Class, everyone must help clean up every day
BY THE end of this year, students in all schools - from primary schools to junior colleges - will be involved in the daily cleaning of their school environment.
The move is introduced to inculcate in students good habits such as a sense of responsibility and care, said the Ministry of Education yesterday.
Cleaning can be carried out at various periods of the school day, such as before the first lesson, during recess, in between classes, or before dismissal.
Areas that the students will clean include the classrooms and common spaces such as canteens and corridors.
Prior to the move, many schools - such as Xingnan Primary, Park View Primary and New Town Secondary - have already put in place between five and 10 minutes of cleaning activities within their school hours daily.
At Xingnan Primary in Jurong West, for instance, pupils are involved in cleaning after their recess and at the end of the school day.
Primary 1 pupils also have an activity to document how they assist their family members with household chores.
"If we don't keep the classroom clean, we might not be able to concentrate during lessons," said Primary 5 pupil Nadya Adriana, 11, who usually helps to sweep the floor or wipe the whiteboards during recess or before dismissal.
At Park View Primary, pupils clean their classrooms five minutes before the school day ends.
Acting Minister for Education (Schools) Ng Chee Meng, who visited Xingnan Primary yesterday, observed a lesson on inculcating good habits of cleaning up, and joined the pupils in such activities at the end of the school day.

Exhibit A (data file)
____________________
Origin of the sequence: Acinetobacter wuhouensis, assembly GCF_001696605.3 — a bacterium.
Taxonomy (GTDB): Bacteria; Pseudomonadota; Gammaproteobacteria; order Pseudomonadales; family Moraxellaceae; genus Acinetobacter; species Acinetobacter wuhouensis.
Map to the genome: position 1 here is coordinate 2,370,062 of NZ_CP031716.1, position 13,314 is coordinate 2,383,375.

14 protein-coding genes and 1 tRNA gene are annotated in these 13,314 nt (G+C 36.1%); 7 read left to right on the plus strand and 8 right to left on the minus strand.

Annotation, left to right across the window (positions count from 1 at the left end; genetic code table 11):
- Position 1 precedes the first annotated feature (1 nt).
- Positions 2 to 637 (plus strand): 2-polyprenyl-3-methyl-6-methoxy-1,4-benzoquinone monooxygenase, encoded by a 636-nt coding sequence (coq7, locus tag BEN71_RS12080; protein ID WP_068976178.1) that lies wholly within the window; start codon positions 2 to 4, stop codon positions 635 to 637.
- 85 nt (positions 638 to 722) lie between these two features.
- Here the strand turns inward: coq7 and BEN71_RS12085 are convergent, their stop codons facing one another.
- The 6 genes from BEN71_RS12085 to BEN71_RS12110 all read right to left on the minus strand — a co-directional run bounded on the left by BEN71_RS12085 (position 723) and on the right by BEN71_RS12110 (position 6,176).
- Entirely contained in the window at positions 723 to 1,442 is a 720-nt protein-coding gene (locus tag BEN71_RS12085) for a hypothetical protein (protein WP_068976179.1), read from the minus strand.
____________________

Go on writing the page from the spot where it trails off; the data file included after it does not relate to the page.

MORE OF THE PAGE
He hopes the initiatives would cultivate in students good life habits, which can be practised at home as well.
Most students - including older ones - shared that cleaning activities do not take up much of their time, and will do them willingly.
Parents welcome the new move and are pleased that the schools are encouraging such habits from young.
Patricia Peh, 40, whose 11-year-old daughter is studying at Paya Lebar Methodist Girls' Primary School, said children need to be more involved in such chores.
"Households these days have helpers, and some parents treat their children like princes and princesses, so it is difficult to enforce cleaning at home," she added.
But a few wondered if it may take away class time. Lee May Cheng, 38, who has a seven-year-old son, added that such activities may not be suitable for younger children.
"They may get too tired after the cleaning," the housewife said, especially if the activities are repeated throughout the day. "And they may not be able to concentrate during the lessons afterwards."